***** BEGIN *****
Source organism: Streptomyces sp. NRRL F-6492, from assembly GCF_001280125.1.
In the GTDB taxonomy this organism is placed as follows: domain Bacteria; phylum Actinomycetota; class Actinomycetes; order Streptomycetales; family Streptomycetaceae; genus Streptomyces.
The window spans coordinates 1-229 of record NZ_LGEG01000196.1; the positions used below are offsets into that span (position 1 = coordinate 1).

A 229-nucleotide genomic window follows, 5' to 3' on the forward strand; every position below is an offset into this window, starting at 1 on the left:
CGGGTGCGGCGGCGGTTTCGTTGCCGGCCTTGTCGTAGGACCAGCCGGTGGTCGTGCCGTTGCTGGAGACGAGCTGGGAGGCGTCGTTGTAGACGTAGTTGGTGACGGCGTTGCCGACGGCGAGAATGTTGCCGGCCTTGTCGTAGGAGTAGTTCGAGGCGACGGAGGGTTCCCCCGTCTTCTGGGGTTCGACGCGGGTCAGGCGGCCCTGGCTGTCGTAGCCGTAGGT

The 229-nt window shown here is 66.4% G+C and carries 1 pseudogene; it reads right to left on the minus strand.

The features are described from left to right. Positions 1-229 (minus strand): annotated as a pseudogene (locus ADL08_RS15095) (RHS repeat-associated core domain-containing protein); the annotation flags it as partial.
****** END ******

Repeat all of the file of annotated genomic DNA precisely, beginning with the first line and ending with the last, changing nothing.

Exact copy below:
Source organism: Streptomyces sp. NRRL F-6492, from assembly GCF_001280125.1.
In the GTDB taxonomy this organism is placed as follows: domain Bacteria; phylum Actinomycetota; class Actinomycetes; order Streptomycetales; family Streptomycetaceae; genus Streptomyces.
The window spans coordinates 1-229 of record NZ_LGEG01000196.1; the positions used below are offsets into that span (position 1 = coordinate 1).

A 229-nucleotide genomic window follows, 5' to 3' on the forward strand; every position below is an offset into this window, starting at 1 on the left:
CGGGTGCGGCGGCGGTTTCGTTGCCGGCCTTGTCGTAGGACCAGCCGGTGGTCGTGCCGTTGCTGGAGACGAGCTGGGAGGCGTCGTTGTAGACGTAGTTGGTGACGGCGTTGCCGACGGCGAGAATGTTGCCGGCCTTGTCGTAGGAGTAGTTCGAGGCGACGGAGGGTTCCCCCGTCTTCTGGGGTTCGACGCGGGTCAGGCGGCCCTGGCTGTCGTAGCCGTAGGT

The 229-nt window shown here is 66.4% G+C and carries 1 pseudogene; it reads right to left on the minus strand.

The features are described from left to right. Positions 1-229 (minus strand): annotated as a pseudogene (locus ADL08_RS15095) (RHS repeat-associated core domain-containing protein); the annotation flags it as partial.